CONCLUSIONS: We find no role for DL in the evaluation of ASW patients solely to determine PV.

Kopelman T.R., O’Neill P.J., Macias L.H., Cox J.C., Matthews M.R., Drachman D.A.

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Patient comprehension and recall of laparoscopic surgery and outcomes in a non-English speaking population.

Published in Journal of the Society of Laparoendoscopic Surgeons, April -June 2007

BACKGROUND AND OBJECTIVES: The purpose of this study was to determine patient recall and comprehension after laparoscopic appendectomy in an underserved population. Laparoscopic surgery can lead to diagnostic uncertainty secondary to poor recall and variable port placement.

METHODS: After institutional review board approval, we identified a cohort of patients who underwent laparoscopic appendectomy from 2000 to 2004 at a single institution. We then attempted to contact the patients to conduct a 10-question telephone survey, which determined whether the patient spoke English or Spanish as a primary language, ethnicity, educational level, and questions about recall of perioperative events and diagnoses. If we could not reach the patient, we tried to call back on 2 different occasions.

RESULTS: Between 2000 and 2004, 186 patients underwent laparoscopic appendectomy. Of these, 65% were Hispanic. We found that only 17% of these patients returned for a postoperative visit. Only 19.3% could be contacted by phone. Forty-seven percent of the patients contacted by phone spoke Spanish exclusively. Overall 92% of patients contacted knew what operation they had, and gave their correct diagnosis.

CONCLUSIONS: The low percentage of patients available to follow-up makes this study statistically insignificant. However, we believe that fact in itself is important. In Southwestern states, we see a large migrant population. This highlights the need to communicate effectively with the patients at the time of surgery, which we speculate we did based on the percentage of patients that knew their diagnosis.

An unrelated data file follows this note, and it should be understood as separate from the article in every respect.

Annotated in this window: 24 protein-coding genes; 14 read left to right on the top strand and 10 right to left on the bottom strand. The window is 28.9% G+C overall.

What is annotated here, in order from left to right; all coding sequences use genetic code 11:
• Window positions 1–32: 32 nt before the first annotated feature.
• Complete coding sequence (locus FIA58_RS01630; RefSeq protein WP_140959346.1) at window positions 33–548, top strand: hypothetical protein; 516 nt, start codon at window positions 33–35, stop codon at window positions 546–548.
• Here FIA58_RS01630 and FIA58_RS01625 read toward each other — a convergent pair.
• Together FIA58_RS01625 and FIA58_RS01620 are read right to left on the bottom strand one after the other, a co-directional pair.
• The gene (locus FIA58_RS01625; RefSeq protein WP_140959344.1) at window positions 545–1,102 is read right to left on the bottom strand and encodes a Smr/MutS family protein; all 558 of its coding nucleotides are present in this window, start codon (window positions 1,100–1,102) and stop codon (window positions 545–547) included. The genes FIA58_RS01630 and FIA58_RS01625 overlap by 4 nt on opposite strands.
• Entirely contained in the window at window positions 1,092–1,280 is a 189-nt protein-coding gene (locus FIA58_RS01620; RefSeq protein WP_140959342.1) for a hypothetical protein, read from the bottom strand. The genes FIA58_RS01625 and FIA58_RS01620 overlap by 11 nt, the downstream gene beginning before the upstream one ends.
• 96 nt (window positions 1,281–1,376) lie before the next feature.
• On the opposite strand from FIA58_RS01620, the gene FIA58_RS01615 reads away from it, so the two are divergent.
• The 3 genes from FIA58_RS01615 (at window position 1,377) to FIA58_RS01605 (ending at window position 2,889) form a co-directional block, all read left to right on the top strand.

Clapp B., Jarmillo M., Vigil V., Macias L.H., Bouton M., Gallardo C, Kassir A.

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Factors affecting the successful management of intra-abdominal abscesses with antibiotics and the need for percutaneous drainage.

Published in Diseases of the Colon and Rectum, February 2006

PURPOSE: There is no definite consensus on the management of intra-abdominal abscesses in adults. This retrospective study evaluated the use of antibiotic therapy and percutaneous image-guided drainage in adult patients with intra-abdominal abscesses.

METHODS: A retrospective chart review of 114 patients with intra-abdominal abscesses was conducted. Data collected included patient demographics, presenting symptoms, radiographic interpretation, vital signs, antibiotic coverage, laboratory values, and details of the hospital course. Bivariate statistical tests were performed using the Wilcoxon rank-sum test, chi-squared test, or Fisher’s exact test, where appropriate.

RESULTS: Sixty-seven of 114 patients (59 percent) had intra-abdominal abscesses resulting from appendicitis, diverticulitis in 30 patients (26 percent), postoperative in 13 patients (11 percent), and undetermined in 4 patients (4 percent). Three patients (3 percent; 95 percent confidence interval, 1-8 percent) failed conservative management and underwent urgent operation. Sixty-one (54 percent; 95 percent confidence interval, 44-63 percent) patients improved with intravenous antibiotic therapy alone. Fifty patients (44 percent; 95 percent confidence interval, 35-54 percent) underwent image-guided percutaneous drainage after 48 to 72 hours of antibiotic therapy. Patients who improved on antibiotics alone had average abscess diameter of 4 cm, whereas patients who underwent percutaneous drainage had average diameter of 6.5 cm (P<0.0001). Maximal temperature at time of admission was 100.8 degrees F for antibiotic group and 101.2 degrees F for percutaneous drainage group (P=0.0067).